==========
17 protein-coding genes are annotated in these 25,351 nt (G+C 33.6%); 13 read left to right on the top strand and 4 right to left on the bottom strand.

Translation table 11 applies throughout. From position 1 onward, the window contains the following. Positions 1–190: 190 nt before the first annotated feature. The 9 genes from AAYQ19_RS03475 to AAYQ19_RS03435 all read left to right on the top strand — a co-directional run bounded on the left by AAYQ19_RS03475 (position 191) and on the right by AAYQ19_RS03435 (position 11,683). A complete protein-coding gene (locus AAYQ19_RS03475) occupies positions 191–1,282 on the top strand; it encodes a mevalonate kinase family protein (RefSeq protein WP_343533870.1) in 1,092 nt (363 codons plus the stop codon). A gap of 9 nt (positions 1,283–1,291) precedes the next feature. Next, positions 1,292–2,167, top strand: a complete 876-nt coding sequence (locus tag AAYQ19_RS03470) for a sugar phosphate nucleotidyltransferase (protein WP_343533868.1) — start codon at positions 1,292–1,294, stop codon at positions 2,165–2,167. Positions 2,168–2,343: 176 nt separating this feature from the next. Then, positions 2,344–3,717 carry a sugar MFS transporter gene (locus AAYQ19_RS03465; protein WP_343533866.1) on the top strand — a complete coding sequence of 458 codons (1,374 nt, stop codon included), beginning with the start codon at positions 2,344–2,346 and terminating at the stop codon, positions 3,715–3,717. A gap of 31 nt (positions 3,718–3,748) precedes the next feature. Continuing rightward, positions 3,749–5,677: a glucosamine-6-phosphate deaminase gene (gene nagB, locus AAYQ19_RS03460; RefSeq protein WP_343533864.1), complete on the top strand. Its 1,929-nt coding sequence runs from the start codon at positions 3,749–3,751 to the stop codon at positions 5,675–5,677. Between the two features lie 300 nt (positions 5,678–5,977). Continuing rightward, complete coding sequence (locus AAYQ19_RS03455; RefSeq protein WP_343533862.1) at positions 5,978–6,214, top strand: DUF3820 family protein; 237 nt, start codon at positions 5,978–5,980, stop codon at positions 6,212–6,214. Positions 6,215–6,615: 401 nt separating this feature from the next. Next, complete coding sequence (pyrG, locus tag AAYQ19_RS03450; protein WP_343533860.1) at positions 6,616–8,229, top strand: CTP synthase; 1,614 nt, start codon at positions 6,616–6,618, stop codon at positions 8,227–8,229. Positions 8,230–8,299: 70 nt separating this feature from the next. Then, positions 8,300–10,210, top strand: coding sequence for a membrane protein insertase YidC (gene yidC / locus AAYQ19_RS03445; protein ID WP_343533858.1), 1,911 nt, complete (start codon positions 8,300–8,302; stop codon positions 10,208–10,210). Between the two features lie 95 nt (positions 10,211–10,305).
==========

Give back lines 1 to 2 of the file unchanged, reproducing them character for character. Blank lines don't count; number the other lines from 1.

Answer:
17 protein-coding genes are annotated in these 25,351 nt (G+C 33.6%); 13 read left to right on the top strand and 4 right to left on the bottom strand.

Translation table 11 applies throughout. From position 1 onward, the window contains the following. Positions 1–190: 190 nt before the first annotated feature. The 9 genes from AAYQ19_RS03475 to AAYQ19_RS03435 all read left to right on the top strand — a co-directional run bounded on the left by AAYQ19_RS03475 (position 191) and on the right by AAYQ19_RS03435 (position 11,683). A complete protein-coding gene (locus AAYQ19_RS03475) occupies positions 191–1,282 on the top strand; it encodes a mevalonate kinase family protein (RefSeq protein WP_343533870.1) in 1,092 nt (363 codons plus the stop codon). A gap of 9 nt (positions 1,283–1,291) precedes the next feature. Next, positions 1,292–2,167, top strand: a complete 876-nt coding sequence (locus tag AAYQ19_RS03470) for a sugar phosphate nucleotidyltransferase (protein WP_343533868.1) — start codon at positions 1,292–1,294, stop codon at positions 2,165–2,167. Positions 2,168–2,343: 176 nt separating this feature from the next. Then, positions 2,344–3,717 carry a sugar MFS transporter gene (locus AAYQ19_RS03465; protein WP_343533866.1) on the top strand — a complete coding sequence of 458 codons (1,374 nt, stop codon included), beginning with the start codon at positions 2,344–2,346 and terminating at the stop codon, positions 3,715–3,717. A gap of 31 nt (positions 3,718–3,748) precedes the next feature. Continuing rightward, positions 3,749–5,677: a glucosamine-6-phosphate deaminase gene (gene nagB, locus AAYQ19_RS03460; RefSeq protein WP_343533864.1), complete on the top strand. Its 1,929-nt coding sequence runs from the start codon at positions 3,749–3,751 to the stop codon at positions 5,675–5,677. Between the two features lie 300 nt (positions 5,678–5,977). Continuing rightward, complete coding sequence (locus AAYQ19_RS03455; RefSeq protein WP_343533862.1) at positions 5,978–6,214, top strand: DUF3820 family protein; 237 nt, start codon at positions 5,978–5,980, stop codon at positions 6,212–6,214. Positions 6,215–6,615: 401 nt separating this feature from the next. Next, complete coding sequence (pyrG, locus tag AAYQ19_RS03450; protein WP_343533860.1) at positions 6,616–8,229, top strand: CTP synthase; 1,614 nt, start codon at positions 6,616–6,618, stop codon at positions 8,227–8,229. Positions 8,230–8,299: 70 nt separating this feature from the next. Then, positions 8,300–10,210, top strand: coding sequence for a membrane protein insertase YidC (gene yidC / locus AAYQ19_RS03445; protein ID WP_343533858.1), 1,911 nt, complete (start codon positions 8,300–8,302; stop codon positions 10,208–10,210). Between the two features lie 95 nt (positions 10,211–10,305).